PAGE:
We… I have walked out on the stage under the scrutiny of intense lights.  And those lights reveal that I am wretched.  There is nothing in me or about me that is attractive.  I am an object to be pitied by all for the tragedy I am.  It doesn’t matter how wealthy I think I am.  It doesn’t matter how coordinated or handsome I believe myself to be.  In the penultimate minute; in that particular 60 seconds, when I step onto this particular stage, I am a pitiable mess.  By comparison with the wealth and power and beauty and glory of the jury, I am the poorest of beings.  And, like the dream we all have had at one time or another, on top of everything, I find that I am as naked; naked as the day I was born.  And this has happened in just 60 seconds.  This has come upon me in a minute.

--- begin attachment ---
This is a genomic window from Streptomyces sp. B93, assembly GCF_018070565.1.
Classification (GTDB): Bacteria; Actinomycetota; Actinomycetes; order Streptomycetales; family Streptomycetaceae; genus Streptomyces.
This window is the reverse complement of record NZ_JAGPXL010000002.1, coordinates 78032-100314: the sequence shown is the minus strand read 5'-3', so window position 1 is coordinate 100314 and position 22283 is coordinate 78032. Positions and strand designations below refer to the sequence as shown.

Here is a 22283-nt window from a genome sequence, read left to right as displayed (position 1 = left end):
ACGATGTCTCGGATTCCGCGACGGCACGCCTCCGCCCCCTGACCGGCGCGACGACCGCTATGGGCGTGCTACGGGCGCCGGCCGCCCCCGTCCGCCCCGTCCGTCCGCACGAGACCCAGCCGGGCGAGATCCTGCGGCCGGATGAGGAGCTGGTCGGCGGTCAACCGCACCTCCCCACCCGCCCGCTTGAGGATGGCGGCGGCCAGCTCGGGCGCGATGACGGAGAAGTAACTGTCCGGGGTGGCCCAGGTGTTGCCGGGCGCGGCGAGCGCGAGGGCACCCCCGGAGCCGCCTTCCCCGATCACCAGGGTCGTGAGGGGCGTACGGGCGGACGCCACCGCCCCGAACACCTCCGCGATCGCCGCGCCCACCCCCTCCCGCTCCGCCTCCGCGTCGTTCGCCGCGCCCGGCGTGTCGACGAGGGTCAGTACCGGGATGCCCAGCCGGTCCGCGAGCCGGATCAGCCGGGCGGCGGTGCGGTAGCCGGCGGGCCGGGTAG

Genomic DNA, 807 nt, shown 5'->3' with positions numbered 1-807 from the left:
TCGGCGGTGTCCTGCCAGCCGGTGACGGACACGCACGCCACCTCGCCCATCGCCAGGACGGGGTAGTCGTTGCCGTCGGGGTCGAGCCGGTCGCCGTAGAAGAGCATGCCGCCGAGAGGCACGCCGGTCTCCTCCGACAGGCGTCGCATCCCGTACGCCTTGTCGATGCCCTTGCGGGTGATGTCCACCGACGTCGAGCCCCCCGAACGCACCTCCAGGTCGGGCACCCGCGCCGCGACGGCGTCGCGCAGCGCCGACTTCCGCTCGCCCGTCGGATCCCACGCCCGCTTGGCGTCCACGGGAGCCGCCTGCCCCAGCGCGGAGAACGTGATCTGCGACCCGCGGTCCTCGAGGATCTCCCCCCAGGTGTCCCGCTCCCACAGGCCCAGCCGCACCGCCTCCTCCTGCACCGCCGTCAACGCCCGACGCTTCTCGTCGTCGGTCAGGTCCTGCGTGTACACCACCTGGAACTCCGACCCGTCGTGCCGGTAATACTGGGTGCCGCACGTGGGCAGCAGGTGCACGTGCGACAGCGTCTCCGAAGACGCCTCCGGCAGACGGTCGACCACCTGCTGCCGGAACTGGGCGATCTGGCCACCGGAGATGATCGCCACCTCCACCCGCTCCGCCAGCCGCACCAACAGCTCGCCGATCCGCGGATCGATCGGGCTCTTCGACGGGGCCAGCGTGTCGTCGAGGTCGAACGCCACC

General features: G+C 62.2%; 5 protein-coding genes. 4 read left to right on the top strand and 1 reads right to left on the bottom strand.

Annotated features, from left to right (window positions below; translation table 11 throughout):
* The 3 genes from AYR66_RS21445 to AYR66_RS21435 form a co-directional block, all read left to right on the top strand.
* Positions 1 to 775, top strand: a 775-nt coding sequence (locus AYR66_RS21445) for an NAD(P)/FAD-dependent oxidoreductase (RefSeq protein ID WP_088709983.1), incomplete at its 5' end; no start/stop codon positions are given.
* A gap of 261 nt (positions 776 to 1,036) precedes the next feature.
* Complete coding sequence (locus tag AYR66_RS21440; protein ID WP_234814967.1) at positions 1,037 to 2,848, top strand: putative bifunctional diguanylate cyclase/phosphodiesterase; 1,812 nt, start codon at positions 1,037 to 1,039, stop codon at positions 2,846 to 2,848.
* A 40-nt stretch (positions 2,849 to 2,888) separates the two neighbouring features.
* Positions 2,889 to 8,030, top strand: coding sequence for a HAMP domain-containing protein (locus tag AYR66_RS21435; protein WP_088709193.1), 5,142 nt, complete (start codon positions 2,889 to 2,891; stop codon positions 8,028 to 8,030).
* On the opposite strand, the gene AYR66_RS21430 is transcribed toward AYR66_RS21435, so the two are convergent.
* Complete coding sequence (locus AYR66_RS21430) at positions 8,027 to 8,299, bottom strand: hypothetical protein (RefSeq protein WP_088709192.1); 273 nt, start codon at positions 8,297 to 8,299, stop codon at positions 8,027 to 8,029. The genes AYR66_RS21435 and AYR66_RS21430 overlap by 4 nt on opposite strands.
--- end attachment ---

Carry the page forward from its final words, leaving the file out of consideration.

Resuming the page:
The Sign of the Minute

There is something that happens to people when placed on such a revealing stage as I have just described.  God makes me aware of my infirmity and he also offers me healing.  THAT is the Sign of the Minute.    Again, it happens in a minute’s time.   Isaiah goes on to say,

            Then the eyes of the blind shall be opened,
                        and the ears of the deaf unstopped;
            then shall the lame man leap like a deer,
                        and the tongue of the mute sing for joy.
            For waters break forth in the wilderness,
                        and streams in the desert;
 (Isaiah 35:5-6 ESV)